Before toolholder experts start throwing up their hands that I am discussing side lock endmill holders, the fact remains it is likely still the most popular toolholder is use today (rivaled by the ER collet chuck), therefore including them in our research is both relevant and responsible.
When measuring runout on a side lock holder once, we noticed extreme runout. We had measured both the bore of the holder and the shank of the endmill, but this runout was TWICE what it should have been based on those measurements. AND, it was perpendicular to the screw hole, not inline as we expected. What we found was the flat on the endmill was ground so the bevel of the screw made contact with the angles of the flat. We get what they were going for here, a more accurate taper to taper contact, but when we applied prussian blue and reassembled we found uneven contact points.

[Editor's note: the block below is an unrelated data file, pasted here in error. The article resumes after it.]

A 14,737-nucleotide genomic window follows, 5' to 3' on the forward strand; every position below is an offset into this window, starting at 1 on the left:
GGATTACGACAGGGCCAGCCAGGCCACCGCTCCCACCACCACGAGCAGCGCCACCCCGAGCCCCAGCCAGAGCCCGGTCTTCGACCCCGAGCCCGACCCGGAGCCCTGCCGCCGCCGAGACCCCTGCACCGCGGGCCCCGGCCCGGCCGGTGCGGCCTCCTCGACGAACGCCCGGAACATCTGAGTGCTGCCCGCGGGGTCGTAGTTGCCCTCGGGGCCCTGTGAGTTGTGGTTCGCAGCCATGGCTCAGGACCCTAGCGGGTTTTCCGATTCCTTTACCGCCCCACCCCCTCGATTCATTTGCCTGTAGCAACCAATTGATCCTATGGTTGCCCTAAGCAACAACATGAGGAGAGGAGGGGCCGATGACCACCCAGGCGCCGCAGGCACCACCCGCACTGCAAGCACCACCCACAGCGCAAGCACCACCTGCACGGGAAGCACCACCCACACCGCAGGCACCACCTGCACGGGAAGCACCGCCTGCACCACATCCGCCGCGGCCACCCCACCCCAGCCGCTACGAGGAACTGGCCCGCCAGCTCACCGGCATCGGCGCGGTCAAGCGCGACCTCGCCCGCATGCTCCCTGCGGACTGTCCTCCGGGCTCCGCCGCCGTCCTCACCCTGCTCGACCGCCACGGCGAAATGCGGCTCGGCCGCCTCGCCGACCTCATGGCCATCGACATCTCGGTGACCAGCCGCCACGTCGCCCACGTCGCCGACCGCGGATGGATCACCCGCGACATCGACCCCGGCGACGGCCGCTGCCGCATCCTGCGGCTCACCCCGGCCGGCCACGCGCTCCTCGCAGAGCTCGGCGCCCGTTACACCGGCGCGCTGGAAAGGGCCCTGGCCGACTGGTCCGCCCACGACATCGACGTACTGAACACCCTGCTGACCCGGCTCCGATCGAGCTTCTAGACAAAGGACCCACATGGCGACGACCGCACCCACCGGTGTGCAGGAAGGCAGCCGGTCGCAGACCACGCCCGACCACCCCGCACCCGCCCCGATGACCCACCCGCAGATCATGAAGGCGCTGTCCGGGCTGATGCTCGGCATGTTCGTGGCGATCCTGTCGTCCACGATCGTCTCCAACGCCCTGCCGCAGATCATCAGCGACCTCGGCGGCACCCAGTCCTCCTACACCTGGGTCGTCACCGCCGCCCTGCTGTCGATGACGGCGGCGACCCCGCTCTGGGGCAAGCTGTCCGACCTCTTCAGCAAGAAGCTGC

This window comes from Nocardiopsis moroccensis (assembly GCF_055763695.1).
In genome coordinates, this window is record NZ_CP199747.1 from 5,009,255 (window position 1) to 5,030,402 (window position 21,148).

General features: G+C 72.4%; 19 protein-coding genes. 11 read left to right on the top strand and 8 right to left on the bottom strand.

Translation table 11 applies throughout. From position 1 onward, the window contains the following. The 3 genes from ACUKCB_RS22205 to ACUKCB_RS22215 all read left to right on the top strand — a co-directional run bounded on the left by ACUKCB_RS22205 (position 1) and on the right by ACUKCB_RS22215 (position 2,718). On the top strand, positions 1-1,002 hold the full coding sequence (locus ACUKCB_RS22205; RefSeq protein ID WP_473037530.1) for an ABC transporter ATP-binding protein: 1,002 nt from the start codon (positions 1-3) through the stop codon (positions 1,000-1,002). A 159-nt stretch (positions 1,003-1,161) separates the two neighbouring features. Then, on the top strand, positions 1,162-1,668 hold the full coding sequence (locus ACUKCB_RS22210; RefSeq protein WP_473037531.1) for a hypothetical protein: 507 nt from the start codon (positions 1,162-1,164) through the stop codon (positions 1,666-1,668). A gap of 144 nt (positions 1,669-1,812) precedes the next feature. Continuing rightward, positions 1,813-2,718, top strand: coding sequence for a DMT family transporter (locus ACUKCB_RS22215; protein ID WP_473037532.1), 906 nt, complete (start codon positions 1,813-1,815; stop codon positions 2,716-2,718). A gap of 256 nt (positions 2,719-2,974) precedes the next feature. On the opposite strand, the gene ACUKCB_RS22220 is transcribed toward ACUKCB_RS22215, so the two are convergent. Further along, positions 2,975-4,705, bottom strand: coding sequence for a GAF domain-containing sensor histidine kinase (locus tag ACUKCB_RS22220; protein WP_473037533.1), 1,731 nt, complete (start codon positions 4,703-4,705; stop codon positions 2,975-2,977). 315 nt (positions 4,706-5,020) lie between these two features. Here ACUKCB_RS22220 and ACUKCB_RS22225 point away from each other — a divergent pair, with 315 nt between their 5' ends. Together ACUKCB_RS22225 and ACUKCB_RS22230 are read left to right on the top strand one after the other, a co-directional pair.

The tightening of the screw made contact on the center line as intended as shown by the lower arrow, but the twisting and downward force of the screw cause the tool to pivot in the bore. The end of the toolholder bore acted as a fulcrum.
Two of the four endmill brands tested had these narrower flats. Amazing what you find when you measure stuff.
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